As the Western Roman empire disintegrated in the fifth century CE , Roman civilization continued to flourish, lasting as the Byzantine Empire in the Eastern Mediterranean for another thousand years. Centered on Constantinople--named for Constantine--aka New Rome, the Eastern Roman Empire existed as a unique mix of Roman law and urban life, Christianity, Greek culture and language, and a cosmopolitan population. As the dominant culture of the Eastern Mediterranean, Byzantine Rome distinctly shaped the politics, economies, religions and cultures of the newly-emerging states and societies in Eastern Europe, Russia and Anatolia. As such, Russia inherited a civilization much more directly linked to the Greek-speaking (and Orthodox Christian) world than to the Latin West. Russia also became the frontier/border between Europe and Asia.
The Byzantine empire developed very effective military and diplomatic techniques that helped to ensure its long survival. In fact, the adjective "Byzantine" is often used to connote enormous complexity, as in "Byzantine" diplomacy. It refers to the complexities of constant palace revolutions, coups and murders over the centuries that made dealing with Byzantine officials an extremely difficult matter.
Some things to consider about Byzantine civilization:
330 CE (the move by Constantine the of his capital to the east) - 1453 (fall of the city to the Ottoman Turks); that is still an extremely long period of time, over one thousand years for that empire to exist.
The inhabitants of the Byzantine Empire considered themselves Romans and continued to refer to themselves as Romans, even though they mostly spoke Greek and not Latin.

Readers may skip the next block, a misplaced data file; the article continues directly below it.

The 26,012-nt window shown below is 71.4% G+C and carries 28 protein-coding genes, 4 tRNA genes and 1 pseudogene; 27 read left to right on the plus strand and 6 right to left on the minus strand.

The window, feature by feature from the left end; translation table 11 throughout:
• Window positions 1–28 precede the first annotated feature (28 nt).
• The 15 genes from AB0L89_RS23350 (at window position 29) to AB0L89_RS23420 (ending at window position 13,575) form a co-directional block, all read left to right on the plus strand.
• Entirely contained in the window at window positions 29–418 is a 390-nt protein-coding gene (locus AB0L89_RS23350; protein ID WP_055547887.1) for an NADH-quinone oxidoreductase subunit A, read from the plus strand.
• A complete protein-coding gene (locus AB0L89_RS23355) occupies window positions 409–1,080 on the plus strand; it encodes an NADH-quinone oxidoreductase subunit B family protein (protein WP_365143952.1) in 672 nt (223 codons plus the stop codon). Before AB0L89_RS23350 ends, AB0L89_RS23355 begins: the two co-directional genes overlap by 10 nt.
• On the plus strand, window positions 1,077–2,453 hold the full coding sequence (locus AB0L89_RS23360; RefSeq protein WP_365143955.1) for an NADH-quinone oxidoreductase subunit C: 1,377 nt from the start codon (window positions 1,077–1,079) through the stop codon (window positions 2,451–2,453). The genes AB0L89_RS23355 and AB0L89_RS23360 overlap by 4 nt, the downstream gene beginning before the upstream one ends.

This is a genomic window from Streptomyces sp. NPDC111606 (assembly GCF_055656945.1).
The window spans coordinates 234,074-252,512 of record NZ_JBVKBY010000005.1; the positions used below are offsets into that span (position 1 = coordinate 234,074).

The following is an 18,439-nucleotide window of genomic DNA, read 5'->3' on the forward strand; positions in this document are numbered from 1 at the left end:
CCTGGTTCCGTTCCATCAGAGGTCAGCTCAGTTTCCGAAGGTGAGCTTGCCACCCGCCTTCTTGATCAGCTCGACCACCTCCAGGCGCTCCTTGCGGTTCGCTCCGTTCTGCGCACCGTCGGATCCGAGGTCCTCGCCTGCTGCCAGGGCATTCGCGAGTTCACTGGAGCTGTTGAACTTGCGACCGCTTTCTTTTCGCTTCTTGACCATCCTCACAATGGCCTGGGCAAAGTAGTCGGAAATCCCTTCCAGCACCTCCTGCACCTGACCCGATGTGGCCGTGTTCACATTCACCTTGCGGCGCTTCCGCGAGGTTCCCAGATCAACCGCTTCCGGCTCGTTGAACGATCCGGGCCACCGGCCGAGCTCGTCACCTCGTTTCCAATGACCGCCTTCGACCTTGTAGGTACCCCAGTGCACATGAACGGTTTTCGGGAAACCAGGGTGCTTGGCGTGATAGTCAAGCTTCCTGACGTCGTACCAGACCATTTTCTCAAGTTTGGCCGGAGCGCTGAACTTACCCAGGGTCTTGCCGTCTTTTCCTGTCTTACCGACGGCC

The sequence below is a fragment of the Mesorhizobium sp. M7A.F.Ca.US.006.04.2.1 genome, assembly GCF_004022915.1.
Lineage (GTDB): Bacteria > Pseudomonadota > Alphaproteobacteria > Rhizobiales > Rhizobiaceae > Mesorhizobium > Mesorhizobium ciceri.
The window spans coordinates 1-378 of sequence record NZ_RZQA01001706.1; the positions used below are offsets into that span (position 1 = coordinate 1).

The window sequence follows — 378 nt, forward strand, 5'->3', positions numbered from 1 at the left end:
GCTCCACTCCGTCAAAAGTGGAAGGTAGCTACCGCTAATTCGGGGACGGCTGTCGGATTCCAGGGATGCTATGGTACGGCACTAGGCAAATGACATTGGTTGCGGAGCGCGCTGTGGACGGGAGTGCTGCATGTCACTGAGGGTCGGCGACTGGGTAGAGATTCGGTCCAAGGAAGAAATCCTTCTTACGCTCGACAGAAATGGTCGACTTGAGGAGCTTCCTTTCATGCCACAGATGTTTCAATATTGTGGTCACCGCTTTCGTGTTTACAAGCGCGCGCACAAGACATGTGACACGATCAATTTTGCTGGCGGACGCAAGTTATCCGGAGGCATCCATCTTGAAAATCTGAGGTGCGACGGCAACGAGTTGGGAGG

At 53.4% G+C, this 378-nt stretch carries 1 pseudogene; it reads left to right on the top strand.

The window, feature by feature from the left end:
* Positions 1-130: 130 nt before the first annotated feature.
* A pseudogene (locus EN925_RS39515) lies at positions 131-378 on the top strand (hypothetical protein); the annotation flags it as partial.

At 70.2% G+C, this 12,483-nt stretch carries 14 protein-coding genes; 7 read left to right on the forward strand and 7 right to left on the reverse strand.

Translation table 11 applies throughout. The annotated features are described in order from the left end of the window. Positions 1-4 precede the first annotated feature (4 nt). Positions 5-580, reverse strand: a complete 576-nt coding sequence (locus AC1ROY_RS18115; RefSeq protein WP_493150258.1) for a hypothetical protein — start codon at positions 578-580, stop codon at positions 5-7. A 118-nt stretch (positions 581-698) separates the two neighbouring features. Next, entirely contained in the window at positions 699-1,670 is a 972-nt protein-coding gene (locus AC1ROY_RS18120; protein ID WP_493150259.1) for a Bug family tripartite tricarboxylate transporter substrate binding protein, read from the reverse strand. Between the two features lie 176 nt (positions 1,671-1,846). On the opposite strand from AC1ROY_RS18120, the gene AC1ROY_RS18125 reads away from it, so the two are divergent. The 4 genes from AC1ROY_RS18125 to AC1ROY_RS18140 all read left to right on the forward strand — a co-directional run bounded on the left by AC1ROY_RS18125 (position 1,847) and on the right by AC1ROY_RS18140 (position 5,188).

This was a theocratic state in which the emperor dominated the church (caesaro-papism = the head of state is also master of the church), and this was different from the situation in the west where the pope was powerful.
The emperor was, for all intents and purposes, a dictator; he made law, and there was no longer a senate. The emperor was all powerful yet anybody could rise to become emperor--it was very, complicated the machinations behind control of the throne. Wikipedia has a nice, short explanation of the emperor's titles.
Like the empire in the west, this was a polyglot empire of Greeks, Syrians, Persians, Jews, Christians, Slavs (like the Bulgars) and many others - religion was the unifying force.
The economy and trade prospered for so long, and that's what enabled the empire to maintain a small, professional, highly trained army equipped with some really high technology for the time (like the signal mirrors). The government maintained a monopoly on silk production and purple dye, which also contributed to the wealth. After the breakdown of the monetary economy of the empire in the fourth century CE, The Byzantines were able to re-establish money with their gold coin known as the nomisma aka solidus).
Urban life continued to be vibrant in the east with Constantinople reaching an estimated population of half a million.
Religion was important in the east and included two important controversies. 1st, there was the iconoclasm controversy over the use of images and icons in the church and the role of those images. Was the miracle-working power embedded in the icon itself or was it in the image represented by the icon? Should an icon be venerated or adored? 2nd, the Great Schism occurred in which Christianity split into the wester, catholic church (centered in Rome and headed by the pope) and the eastern, orthodox church (headed by autonomous patriarchs).
Some differences contributing to the church split (the Great Schism of 1054):
1. In the east patriarchs were named by the emperor who controlled the church.
The decline of the Byzantine began in the eleventh century. The economy faltered; the Crusades began; the Ottoman Turks made inroads eventually expanding all around Constantinople and into the Balkans, virtually isolating the city. On 29 May 1453, Constantinople fell to the Turks, thus ending the Roman empire.
Some recommended online lectures and websites:
page is copyright © 2008-20, C.T. Evans
For information contact email@example.com